Many of us, authors included, have a few unsettling memories of some of the book discussions that occurred during our high school and college English classes. I wondered at the time how many prospective readers would swear off books forever after being subjected to highly technical book criticism discussions in survey and other general literature courses.
In contrast, book discussion clubs and readers’ groups can provide a breath of fresh air. The catch is, you have give some thought to your club’s membership, book selection methods and discussion format at the beginning, and then select a moderator who keeps things on track and gives everyone a chance to talk. Rachel Jacobsohn provides a few tips that will get you started. The American Library Association also has had some great ideas.
In fact, if you search on line with search terms like “readers group tips” and “how to start a book discussion club,” you’ll find more than enough ideas from publishers, The Library of Congress and libraries to get your group up and running.
Personally, I think you can have a great evening talking about a novel by focusing on relatively standard discussion questions:
- What happened?
- What plot twists surprised you?
- Who were the main characters and how did they interact with each other?
- Did the characters change during the course of the story?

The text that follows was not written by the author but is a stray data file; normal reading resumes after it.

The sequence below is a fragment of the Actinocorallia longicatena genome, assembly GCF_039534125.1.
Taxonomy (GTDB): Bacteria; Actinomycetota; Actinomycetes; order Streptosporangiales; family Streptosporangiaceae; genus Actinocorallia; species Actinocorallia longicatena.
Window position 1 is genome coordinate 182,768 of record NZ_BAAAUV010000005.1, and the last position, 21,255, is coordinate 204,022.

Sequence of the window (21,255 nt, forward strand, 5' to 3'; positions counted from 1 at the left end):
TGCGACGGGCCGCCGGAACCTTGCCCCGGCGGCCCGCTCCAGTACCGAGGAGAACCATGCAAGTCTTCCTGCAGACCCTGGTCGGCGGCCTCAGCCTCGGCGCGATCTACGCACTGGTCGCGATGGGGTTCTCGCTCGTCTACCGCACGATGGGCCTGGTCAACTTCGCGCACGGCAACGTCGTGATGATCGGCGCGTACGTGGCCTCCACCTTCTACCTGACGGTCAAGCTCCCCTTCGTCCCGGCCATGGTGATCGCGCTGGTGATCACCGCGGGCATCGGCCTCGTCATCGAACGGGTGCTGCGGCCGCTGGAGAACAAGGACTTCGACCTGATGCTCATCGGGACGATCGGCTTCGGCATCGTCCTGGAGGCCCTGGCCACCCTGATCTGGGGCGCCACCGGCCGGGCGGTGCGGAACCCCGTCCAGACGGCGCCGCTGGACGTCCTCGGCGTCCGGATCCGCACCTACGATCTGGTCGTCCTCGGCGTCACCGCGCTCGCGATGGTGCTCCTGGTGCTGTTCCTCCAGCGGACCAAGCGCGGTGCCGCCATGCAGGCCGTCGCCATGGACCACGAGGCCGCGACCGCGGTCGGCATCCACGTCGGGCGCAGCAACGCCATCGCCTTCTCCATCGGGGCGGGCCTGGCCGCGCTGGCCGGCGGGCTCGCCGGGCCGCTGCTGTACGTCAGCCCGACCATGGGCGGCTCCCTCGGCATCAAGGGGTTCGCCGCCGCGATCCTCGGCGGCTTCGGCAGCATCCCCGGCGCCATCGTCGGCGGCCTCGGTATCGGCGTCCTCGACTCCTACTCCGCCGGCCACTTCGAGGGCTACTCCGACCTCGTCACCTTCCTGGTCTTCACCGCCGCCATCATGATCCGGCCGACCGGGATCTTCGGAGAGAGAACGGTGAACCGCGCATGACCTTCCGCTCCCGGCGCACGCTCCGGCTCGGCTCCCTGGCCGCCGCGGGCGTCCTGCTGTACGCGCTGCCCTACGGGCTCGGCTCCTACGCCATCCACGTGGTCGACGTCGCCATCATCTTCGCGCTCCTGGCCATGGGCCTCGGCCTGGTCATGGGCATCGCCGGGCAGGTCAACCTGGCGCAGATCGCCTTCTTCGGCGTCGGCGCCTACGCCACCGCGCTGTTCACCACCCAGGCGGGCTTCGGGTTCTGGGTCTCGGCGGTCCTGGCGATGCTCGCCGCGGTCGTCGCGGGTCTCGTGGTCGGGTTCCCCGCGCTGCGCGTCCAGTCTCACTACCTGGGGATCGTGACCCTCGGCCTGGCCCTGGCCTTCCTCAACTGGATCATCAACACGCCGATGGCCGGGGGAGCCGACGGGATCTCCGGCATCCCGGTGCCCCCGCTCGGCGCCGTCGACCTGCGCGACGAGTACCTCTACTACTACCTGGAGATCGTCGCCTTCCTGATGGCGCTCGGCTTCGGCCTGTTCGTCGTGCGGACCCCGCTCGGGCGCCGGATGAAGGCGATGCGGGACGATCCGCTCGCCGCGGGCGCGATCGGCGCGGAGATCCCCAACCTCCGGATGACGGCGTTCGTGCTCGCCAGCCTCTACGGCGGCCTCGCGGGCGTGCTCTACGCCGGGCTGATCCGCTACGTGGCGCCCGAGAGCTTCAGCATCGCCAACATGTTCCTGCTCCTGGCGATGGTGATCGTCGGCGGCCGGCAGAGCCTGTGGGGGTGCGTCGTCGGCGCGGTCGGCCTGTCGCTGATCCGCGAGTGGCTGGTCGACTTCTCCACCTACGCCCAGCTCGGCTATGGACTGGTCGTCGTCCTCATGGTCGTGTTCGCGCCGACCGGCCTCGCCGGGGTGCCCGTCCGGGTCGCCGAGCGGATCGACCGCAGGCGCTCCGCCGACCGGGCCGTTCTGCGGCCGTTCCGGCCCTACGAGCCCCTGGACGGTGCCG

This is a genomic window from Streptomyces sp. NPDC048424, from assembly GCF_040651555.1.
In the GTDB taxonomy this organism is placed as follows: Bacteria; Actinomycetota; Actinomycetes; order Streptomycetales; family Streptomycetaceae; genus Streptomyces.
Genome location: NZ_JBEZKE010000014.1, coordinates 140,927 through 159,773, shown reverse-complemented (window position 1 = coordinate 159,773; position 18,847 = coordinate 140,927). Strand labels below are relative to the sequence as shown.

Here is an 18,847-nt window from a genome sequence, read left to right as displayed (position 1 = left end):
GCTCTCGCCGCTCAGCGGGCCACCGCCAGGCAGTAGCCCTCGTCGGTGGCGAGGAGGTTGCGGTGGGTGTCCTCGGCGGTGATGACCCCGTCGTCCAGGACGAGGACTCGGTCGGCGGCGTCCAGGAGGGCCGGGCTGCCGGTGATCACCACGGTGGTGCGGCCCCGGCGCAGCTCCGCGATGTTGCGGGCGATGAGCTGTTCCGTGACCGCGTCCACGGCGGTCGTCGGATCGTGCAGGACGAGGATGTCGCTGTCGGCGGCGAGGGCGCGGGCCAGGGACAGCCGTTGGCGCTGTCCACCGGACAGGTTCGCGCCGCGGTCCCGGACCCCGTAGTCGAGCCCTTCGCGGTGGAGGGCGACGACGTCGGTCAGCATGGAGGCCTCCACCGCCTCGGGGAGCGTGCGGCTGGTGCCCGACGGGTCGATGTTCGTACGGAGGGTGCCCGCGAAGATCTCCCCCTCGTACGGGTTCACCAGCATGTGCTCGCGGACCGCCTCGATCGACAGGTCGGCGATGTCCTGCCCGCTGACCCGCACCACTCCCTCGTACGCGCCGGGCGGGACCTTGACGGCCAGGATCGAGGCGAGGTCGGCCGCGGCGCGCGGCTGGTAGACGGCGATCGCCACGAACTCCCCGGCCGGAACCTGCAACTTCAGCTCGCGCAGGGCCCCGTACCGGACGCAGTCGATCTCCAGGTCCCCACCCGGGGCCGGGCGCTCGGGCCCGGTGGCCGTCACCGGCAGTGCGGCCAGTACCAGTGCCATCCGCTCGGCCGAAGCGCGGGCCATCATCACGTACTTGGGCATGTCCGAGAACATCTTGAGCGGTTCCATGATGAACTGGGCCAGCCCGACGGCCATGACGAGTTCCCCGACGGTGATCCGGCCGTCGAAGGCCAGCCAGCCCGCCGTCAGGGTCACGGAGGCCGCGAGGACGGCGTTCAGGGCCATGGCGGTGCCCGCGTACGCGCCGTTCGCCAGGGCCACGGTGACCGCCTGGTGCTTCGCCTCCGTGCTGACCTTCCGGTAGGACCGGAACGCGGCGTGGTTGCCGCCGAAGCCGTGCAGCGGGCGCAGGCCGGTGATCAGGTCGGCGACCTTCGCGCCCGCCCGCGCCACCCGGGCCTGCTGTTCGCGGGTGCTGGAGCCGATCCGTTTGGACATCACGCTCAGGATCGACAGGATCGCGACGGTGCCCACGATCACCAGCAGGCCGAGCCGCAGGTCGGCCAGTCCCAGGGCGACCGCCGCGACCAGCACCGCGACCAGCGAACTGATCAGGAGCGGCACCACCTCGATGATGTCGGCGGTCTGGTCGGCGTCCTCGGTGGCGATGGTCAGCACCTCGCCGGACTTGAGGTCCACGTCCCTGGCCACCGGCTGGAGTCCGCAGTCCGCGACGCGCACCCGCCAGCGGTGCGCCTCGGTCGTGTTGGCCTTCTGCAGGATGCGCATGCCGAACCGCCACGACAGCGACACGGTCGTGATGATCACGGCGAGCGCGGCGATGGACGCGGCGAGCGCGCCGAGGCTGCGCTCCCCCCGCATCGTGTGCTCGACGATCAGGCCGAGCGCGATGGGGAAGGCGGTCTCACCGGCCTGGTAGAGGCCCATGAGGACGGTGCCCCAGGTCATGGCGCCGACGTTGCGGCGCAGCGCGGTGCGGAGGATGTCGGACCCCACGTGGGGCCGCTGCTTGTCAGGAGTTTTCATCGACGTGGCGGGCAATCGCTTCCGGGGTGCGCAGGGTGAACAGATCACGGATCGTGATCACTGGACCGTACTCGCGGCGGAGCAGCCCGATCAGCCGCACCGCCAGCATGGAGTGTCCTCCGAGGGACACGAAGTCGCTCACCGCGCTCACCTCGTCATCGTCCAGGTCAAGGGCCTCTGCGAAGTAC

- Did the author have a theme and/or a message behind the story?
If a novel fits into a specific genre, you might want to add a question about, say, its approach to fantasy, how romance fit into the storyline, or whether the mystery/thriller aspects of the plot were set up and then resolved.
Many publishers provide discussion guides or book club starter questions to help reading group moderators lead memorable discussions. You can decide whether this information should be handed out to all members after they read the book but before the discussion begins, or whether to keep these materials on hand for use by the discussion leader as needed.
Since most clubs are discussing novels for the members’ enjoyment rather than approaching fiction as it might be taught in a college course, I think you’ll usually get more spontaneity out of your group if you don’t show them in-depth discussion questions in advance. Sure, these questions provide food for thought, but they can also lead to members planning their answers in advance rather than listening to and responding to what other members are saying as the discussion unfolds.
I’ve spent the morning writing “starter questions” for the novels in my upcoming series of fantasy adventures. As I wrote them, I wished I could turn myself invisible and listen in on some of the discussions. I haven’t been in a reading group for a long time and miss the great discussions that come up right after people finish reading a memorable novel.